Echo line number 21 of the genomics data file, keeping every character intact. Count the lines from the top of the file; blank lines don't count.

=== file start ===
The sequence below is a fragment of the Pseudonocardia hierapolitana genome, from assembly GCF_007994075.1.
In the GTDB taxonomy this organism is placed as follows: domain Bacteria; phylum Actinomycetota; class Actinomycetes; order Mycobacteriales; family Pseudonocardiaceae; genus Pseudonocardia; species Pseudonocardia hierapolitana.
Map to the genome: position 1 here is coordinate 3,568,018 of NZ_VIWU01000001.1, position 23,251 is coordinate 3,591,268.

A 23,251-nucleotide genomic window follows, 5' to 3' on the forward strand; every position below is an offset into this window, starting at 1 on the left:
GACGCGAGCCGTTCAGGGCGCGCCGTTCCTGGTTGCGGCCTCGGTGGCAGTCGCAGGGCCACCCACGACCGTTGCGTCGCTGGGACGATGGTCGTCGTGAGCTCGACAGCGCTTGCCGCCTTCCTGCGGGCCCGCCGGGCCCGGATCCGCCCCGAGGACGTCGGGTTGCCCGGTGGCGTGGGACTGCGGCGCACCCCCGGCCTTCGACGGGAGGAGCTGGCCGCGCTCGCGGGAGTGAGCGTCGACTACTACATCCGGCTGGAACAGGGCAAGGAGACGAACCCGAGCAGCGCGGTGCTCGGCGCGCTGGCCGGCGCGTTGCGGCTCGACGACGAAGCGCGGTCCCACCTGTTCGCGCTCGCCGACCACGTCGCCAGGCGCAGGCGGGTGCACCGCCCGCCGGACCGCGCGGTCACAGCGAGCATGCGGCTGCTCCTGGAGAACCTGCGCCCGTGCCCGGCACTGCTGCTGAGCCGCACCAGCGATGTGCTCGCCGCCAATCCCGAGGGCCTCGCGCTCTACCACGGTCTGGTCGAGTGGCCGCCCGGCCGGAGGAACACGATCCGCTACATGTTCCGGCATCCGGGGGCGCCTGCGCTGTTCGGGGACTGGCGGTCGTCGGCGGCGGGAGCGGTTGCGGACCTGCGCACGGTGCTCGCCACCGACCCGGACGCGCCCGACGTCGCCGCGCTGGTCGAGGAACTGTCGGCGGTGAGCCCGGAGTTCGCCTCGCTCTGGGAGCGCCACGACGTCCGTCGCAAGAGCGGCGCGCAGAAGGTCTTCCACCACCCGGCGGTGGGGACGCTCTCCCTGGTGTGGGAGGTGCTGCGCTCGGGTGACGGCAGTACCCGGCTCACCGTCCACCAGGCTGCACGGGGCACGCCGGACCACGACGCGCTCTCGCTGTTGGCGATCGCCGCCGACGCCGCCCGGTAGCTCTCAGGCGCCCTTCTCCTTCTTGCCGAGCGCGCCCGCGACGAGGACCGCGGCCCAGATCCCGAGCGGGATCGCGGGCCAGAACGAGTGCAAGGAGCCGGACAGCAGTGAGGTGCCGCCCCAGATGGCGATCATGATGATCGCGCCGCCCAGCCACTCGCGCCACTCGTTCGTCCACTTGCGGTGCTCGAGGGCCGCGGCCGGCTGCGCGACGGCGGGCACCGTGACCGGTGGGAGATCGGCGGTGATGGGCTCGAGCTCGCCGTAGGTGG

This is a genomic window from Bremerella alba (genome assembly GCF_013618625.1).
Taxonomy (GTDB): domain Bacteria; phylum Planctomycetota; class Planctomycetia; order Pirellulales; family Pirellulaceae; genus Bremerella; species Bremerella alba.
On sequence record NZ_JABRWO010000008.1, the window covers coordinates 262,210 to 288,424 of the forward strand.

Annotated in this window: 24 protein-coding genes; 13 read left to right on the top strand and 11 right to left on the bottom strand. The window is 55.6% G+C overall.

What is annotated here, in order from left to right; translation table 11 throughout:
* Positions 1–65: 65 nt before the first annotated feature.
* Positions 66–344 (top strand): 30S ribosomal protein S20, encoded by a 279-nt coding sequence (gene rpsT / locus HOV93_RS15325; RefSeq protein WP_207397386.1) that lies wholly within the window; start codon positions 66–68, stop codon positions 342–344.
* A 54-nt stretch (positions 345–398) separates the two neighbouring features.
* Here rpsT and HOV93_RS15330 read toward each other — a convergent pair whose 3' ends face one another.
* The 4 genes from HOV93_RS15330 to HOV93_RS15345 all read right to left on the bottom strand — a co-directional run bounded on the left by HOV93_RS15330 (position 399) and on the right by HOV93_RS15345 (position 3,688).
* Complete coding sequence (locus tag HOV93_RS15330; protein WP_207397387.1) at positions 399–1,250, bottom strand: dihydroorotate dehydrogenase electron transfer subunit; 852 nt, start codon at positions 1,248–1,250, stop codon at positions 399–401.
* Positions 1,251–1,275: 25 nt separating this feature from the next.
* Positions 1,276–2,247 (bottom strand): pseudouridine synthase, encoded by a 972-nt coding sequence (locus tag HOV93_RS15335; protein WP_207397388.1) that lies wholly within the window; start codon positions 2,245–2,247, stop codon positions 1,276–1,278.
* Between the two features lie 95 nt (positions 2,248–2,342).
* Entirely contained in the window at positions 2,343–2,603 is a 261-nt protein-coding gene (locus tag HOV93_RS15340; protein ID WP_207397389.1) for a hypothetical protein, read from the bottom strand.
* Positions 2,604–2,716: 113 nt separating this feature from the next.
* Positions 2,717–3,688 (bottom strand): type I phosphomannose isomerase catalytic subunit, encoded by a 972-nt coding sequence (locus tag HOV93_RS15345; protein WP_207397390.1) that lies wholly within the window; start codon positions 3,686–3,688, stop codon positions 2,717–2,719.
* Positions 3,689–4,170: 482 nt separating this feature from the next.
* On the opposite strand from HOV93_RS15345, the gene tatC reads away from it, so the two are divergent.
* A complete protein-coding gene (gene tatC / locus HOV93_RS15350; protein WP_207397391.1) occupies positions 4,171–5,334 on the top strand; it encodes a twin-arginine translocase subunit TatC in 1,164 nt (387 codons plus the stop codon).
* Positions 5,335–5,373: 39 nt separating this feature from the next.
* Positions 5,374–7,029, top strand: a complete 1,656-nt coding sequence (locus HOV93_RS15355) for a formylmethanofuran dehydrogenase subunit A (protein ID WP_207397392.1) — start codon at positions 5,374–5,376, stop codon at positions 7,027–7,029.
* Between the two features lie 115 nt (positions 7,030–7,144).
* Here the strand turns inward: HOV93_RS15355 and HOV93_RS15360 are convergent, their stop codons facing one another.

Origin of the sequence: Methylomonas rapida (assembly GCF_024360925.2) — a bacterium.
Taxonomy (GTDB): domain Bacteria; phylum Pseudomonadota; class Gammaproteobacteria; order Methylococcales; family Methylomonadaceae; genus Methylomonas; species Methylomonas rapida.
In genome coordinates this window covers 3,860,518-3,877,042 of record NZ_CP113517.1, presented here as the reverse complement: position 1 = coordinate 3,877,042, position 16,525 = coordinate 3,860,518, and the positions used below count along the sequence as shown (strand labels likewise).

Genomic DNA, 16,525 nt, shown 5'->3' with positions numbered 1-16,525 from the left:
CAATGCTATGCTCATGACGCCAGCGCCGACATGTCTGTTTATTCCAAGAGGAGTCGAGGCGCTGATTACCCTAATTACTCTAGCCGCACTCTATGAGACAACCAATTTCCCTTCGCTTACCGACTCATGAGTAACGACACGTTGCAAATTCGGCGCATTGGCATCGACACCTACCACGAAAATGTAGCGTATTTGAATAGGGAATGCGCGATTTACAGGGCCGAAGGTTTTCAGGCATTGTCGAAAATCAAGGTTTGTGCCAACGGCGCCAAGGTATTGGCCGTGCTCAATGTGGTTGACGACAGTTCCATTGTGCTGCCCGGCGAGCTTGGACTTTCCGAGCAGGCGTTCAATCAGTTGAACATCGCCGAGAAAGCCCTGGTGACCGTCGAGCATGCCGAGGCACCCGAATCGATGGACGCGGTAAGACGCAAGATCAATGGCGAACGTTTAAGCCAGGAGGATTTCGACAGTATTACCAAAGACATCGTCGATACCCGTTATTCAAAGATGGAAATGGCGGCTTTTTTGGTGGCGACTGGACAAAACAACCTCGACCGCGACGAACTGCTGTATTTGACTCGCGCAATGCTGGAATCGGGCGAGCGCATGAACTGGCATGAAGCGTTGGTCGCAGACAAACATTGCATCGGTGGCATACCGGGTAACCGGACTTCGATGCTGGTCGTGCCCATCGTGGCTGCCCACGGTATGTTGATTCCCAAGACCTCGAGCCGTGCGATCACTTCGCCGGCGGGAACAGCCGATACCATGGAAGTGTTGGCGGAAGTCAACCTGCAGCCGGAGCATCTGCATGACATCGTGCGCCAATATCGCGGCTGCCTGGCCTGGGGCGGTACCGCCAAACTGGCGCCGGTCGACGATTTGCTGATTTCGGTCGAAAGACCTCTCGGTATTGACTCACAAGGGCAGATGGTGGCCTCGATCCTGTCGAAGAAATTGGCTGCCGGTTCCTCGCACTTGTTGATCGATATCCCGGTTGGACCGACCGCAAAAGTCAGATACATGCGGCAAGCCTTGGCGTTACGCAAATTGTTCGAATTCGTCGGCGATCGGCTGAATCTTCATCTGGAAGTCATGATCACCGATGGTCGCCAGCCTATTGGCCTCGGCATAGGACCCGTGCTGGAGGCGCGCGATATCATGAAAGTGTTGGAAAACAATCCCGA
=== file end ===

* Positions 2,604–2,716: 113 nt separating this feature from the next.